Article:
The findings set the stage for exciting research in understanding how genetic, environmental and other factors combine in ALL, especially in the context of racial and ethnic disparity. Yang said additional work is needed to translate these findings into new clinical tools.
More than 70 years after the first sulfa drugs helped to revolutionize medical care and save millions of lives, St. Jude scientists have determined at an atomic level the mechanism these medications use to kill bacteria. The discovery provides the basis for a new generation of antibiotics that would likely be harder for bacteria to resist and cause fewer side effects.
The work focused on sulfa drugs and their target enzyme, dihydropteroate synthase (DHPS).
“The structure we found was totally unexpected and really opens the door for us and others to design a new class of inhibitors targeting DHPS that will help us avoid side effects and other problems associated with sulfa drugs,” said Stephen White, DPhil, Structural Biology chair. White was corresponding author of a paper on this study that appeared in the journal Science.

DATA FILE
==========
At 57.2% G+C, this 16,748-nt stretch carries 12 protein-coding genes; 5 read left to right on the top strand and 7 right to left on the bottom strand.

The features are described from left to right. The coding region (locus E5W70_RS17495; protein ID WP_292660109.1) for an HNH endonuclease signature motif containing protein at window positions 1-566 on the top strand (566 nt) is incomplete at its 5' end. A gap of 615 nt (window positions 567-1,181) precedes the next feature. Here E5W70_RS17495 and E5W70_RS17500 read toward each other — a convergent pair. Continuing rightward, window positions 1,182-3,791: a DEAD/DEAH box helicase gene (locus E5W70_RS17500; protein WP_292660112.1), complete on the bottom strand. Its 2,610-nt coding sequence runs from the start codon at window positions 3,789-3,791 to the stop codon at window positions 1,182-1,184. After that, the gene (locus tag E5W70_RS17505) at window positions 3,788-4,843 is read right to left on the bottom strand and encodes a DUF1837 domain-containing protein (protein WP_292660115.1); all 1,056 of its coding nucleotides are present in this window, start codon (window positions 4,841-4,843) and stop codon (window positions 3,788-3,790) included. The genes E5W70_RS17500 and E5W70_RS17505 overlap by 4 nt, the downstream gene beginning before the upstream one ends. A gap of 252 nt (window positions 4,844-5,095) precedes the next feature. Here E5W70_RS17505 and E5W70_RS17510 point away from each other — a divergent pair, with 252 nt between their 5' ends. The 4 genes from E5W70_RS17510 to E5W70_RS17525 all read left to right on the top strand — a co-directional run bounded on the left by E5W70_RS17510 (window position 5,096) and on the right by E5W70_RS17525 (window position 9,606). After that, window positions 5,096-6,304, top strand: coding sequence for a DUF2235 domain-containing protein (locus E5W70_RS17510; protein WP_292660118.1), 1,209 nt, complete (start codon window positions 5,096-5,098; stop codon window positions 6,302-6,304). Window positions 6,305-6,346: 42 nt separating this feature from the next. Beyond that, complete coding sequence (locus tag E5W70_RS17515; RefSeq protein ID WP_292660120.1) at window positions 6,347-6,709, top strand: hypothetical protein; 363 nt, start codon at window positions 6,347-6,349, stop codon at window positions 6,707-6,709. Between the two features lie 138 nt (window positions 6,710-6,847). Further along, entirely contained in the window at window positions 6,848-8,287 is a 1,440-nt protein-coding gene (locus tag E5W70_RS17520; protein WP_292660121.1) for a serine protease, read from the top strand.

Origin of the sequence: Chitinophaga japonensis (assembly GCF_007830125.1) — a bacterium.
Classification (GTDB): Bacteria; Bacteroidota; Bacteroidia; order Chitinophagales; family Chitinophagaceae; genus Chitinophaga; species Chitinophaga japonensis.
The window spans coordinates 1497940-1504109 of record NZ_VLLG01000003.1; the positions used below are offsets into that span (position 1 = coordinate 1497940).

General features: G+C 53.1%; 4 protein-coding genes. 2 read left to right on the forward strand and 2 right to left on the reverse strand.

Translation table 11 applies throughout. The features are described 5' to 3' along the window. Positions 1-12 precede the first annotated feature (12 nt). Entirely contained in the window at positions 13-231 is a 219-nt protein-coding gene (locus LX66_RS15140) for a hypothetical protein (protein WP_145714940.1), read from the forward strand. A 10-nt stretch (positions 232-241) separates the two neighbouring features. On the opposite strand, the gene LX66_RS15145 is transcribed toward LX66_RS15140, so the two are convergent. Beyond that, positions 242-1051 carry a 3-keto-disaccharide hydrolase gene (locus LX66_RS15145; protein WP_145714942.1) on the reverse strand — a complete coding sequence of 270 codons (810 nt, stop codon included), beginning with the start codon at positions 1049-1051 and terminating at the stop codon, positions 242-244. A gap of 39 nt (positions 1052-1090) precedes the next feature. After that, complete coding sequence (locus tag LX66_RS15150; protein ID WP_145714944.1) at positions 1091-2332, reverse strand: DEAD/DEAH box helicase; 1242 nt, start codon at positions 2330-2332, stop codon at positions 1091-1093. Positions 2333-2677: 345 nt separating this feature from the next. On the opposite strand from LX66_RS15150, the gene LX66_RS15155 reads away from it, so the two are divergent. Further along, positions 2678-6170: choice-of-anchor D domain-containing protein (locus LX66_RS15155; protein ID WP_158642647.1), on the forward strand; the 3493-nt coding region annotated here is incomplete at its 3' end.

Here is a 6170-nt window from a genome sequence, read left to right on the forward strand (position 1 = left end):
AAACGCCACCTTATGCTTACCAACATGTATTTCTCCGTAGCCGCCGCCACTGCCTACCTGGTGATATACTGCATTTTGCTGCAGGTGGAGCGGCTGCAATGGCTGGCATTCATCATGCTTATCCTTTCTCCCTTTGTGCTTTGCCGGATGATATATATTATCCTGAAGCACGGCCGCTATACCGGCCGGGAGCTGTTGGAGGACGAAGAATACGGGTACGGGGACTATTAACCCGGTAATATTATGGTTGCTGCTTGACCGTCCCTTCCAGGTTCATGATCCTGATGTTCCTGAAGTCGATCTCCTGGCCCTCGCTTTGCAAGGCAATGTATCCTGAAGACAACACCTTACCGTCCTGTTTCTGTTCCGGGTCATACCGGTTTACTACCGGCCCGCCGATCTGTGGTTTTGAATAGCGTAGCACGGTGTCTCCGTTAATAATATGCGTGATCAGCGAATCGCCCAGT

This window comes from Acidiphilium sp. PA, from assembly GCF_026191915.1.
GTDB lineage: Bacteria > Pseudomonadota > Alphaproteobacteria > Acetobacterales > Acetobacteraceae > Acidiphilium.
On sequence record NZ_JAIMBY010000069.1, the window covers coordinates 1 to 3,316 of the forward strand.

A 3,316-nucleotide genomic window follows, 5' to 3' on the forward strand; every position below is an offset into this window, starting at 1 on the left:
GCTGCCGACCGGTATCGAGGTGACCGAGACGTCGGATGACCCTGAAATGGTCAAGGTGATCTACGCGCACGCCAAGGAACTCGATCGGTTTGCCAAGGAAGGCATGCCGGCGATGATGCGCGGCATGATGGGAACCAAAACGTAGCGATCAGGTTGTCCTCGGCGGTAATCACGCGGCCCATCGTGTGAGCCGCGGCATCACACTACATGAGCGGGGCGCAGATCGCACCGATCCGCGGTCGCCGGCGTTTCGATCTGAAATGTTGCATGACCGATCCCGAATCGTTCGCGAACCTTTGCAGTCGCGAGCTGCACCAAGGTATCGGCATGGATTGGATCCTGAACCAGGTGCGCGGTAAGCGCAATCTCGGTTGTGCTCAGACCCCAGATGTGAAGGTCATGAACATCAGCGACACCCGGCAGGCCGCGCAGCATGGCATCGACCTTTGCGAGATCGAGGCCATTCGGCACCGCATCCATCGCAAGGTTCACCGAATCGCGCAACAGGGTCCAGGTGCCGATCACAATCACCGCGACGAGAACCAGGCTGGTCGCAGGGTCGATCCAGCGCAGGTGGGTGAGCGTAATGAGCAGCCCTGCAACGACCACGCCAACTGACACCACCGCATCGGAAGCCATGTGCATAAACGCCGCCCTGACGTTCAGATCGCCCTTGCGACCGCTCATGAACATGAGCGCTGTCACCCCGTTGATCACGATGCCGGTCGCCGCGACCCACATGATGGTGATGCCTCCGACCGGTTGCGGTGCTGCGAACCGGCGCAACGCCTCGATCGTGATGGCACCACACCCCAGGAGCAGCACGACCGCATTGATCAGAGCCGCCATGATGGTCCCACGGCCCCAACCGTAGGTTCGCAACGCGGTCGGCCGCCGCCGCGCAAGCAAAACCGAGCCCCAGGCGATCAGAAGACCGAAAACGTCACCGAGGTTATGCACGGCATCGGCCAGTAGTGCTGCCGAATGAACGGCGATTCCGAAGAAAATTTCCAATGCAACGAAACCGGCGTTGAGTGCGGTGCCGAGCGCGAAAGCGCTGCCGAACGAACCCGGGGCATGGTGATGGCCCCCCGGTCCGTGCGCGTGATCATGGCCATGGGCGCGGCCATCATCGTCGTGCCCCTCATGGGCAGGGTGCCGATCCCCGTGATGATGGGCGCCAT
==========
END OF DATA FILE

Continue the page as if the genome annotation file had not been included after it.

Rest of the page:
Co-author Richard Lee, PhD, of Chemical Biology and Therapeutics, added: “Now we want to leverage this information to develop drugs against the opportunistic infections that threaten so many St. Jude patients.”
An international study found that bone marrow transplants are not the best option for some young patients with acute lymphoblastic leukemia (ALL) whose disease does not go into remission after the initial weeks of intense chemotherapy known as induction therapy.
The largest study ever of such patients identified a subset of young children who achieved 10-year survival rates of 72 percent after additional chemotherapy rather than bone marrow transplantation. The patients are among the estimated 85 percent of children with ALL whose cancer begins in white blood cells destined to become B cells. These patients were 1 to 6 years old at diagnosis and had favorable leukemic cell genetic abnormality. This subset represented about 25 percent of the patients for whom initial remission induction had failed.
Results of the study, which involved more than 44,000 patients from the U.S., Europe and Asia, appeared in the New England Journal of Medicine.